The case for compulsory drug testing has not been made out. Of three million claims in 2015-16, fewer than 1,000 fraud cases were referred to the Commonwealth Director of Public Prosecutions. The case for cashless welfare is not made out either. The flaws in the evaluation process render its results largely meaningless. Indue, the fortunate recipient of the cashless card tender, is reportedly a vehicle of Nationals Party dynasty the Anthony family. And, predictably, for paternalistic poor-hating policy, the paw-prints of billionaire serial meddler Andrew Forrest are all over it.
And still we believe
Transferring resources from public to private interests is as old as private property itself. The doctrine of estates is the cornerstone of English land law. The ‘e’ initialising ‘estate’ signals private ownership (like ‘esquire’ does). An estate is private property carved out of the state, or public lands. As with all peoples, the values of English culture are coded into their language. The difference between Mr Cook and Mr Cooke, between Messrs Greene or Brown or Middlebrooke, was their proprietary interest in land.
Lockean philosophy explains this by cultivation. When a man (in)vests his "hard work" in the soil, he derives a right from it and to it. He may sell the harvest for profit, although not at exorbitant mark-up to a starving man. That would be immoral, like these people.
Secularisation was not yet ascendant in Locke’s day (1632–1704) and he conceived of the earth as gifted by god to all. The commonwealth is thus land (and resources) held in common. Commonwealth signals wealth and well-being (health), the social contract between government and citizen. Health and wealth, then and now, are inextricably linked and the primary English value is that land is the source of wealth.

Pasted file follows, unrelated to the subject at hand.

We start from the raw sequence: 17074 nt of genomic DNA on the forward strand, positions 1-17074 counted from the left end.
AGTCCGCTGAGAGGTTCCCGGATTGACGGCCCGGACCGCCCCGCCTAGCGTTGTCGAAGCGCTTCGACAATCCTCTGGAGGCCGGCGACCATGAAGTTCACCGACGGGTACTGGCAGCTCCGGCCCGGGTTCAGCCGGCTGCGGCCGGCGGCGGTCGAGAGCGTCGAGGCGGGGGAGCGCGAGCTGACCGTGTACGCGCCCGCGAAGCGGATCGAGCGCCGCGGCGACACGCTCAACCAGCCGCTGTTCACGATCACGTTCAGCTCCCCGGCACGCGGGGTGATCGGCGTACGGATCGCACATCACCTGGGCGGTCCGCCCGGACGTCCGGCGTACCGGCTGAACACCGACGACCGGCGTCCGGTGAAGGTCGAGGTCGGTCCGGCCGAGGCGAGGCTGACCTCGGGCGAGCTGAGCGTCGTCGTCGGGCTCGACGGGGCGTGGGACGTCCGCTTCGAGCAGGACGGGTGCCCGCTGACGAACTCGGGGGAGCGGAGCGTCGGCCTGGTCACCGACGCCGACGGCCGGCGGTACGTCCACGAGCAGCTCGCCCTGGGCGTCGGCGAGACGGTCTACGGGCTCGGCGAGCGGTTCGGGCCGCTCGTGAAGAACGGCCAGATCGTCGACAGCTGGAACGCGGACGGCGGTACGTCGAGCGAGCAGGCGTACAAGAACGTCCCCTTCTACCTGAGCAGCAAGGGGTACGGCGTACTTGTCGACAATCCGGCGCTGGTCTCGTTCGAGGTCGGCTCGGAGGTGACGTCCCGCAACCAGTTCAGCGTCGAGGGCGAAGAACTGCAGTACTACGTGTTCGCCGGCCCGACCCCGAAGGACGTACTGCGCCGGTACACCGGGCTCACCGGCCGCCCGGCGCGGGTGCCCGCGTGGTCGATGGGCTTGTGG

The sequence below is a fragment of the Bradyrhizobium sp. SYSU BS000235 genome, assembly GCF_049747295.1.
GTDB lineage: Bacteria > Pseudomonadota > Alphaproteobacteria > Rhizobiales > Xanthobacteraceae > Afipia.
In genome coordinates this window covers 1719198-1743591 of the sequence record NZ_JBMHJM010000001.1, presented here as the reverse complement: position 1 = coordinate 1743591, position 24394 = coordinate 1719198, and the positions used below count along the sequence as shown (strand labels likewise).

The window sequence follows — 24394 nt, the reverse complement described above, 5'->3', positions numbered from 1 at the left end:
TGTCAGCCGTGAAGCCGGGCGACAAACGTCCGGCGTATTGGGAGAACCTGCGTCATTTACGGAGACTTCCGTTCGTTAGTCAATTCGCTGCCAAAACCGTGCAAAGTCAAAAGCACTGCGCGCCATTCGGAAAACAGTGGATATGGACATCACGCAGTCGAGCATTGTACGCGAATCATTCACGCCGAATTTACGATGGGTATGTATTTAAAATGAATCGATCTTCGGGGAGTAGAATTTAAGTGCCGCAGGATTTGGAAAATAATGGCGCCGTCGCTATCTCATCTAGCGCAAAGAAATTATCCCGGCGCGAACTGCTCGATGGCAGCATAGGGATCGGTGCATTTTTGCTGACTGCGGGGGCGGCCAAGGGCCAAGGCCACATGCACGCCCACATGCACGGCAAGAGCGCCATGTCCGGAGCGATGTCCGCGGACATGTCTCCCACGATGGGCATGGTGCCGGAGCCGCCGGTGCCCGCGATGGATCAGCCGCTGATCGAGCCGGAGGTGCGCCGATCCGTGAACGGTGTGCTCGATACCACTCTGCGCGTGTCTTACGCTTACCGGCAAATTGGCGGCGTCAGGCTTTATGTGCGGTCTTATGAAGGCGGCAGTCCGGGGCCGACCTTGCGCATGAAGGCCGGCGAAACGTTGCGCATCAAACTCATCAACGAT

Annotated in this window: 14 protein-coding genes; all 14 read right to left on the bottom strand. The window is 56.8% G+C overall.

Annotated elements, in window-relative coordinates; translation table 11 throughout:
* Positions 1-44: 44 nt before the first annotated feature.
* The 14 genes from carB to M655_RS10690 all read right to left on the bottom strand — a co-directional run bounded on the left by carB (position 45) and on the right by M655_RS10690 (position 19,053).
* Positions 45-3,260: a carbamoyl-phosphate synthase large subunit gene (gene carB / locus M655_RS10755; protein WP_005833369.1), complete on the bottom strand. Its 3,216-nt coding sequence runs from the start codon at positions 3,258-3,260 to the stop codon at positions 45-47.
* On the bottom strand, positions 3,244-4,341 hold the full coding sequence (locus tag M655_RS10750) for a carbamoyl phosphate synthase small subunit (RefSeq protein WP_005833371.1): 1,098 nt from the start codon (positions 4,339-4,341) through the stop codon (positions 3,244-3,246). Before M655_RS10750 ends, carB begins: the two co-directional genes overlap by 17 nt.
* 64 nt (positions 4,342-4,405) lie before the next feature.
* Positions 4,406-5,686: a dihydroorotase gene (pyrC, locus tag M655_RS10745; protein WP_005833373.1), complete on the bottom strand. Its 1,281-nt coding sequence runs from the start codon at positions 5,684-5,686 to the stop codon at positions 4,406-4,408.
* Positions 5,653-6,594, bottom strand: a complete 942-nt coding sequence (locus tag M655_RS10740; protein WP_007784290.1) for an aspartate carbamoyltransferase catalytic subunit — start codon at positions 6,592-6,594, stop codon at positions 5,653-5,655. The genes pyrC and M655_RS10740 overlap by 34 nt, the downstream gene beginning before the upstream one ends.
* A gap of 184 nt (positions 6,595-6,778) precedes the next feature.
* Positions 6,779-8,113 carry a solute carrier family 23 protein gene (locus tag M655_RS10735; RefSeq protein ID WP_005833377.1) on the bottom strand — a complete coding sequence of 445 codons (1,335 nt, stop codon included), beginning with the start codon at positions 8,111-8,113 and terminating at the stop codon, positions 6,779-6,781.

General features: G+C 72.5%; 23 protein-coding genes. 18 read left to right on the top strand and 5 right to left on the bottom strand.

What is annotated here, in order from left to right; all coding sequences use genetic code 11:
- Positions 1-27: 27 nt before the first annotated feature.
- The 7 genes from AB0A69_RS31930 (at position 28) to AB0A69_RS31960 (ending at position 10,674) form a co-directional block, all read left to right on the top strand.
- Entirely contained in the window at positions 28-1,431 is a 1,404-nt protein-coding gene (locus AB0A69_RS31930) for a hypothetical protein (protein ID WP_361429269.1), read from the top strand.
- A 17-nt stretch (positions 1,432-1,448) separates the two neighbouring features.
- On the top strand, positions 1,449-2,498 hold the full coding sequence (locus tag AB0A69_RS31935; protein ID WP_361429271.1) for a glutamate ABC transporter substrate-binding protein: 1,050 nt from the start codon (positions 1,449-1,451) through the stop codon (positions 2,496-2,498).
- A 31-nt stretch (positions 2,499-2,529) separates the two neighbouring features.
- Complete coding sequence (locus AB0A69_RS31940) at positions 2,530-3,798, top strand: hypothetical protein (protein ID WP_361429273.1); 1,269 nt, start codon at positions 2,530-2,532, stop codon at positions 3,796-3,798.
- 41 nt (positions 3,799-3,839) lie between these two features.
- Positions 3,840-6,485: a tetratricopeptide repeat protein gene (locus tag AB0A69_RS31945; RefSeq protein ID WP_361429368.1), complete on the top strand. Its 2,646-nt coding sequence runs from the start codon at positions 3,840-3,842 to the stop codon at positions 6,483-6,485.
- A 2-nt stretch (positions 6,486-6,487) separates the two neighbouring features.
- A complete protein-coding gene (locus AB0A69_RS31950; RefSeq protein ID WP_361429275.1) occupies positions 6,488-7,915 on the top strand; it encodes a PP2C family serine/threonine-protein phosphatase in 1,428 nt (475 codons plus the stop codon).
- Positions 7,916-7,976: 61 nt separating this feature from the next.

So, the commonwealth is the state, and a man, through hard work, privatises a parcel and creates his estate, his living, his wealth. Through this process, he became a private property-owning legal person, "earning" the right to vote. His elected representatives, literally the House of Commons, then pass the laws which regulate distribution of power and resources. Such reward for hard work was exclusive to free men.
This is Westminster liberal democracy. Its public-private divide still permeates our thinking. It underpins how domestic violence (private — a man’s property right) does not rate as urgent a response as one-punch killers or terror attacks (public — any man could be harmed). The former hurts far more people than the latter, but the law is designed to not rate it.
None of this is sophisticated or subtle. The model is basic, binary, brutal. It is so obvious that much hard work is expended on obscuring its obviousness, by those who benefit from a structure that underlies all our institutions, public and private, government and industry, religion, media, family and marriage.
Why the history lesson?
Because Fairfax-Ipsos polling reports that Malcolm Turnbull is preferred prime minister and Treasurer Scott Morrison has a positive approval rating. Both men are terrible people, overrated and overpaid. Their government botches climate policy, demonises poor people, presides over human rights abuses and falling wages, callously disregards a grieving family in Kalgoorlie-Boulder.
The illogic of aggressive pursuit of wealth and power, the codification of rational self-interest into our language and laws, demands that these men care for nothing and nobody but their own. This is their template for success and our instruction manual too. If it is almost impossible to dislodge the false assumption that an expensively-suited man is a competent leader, this is why.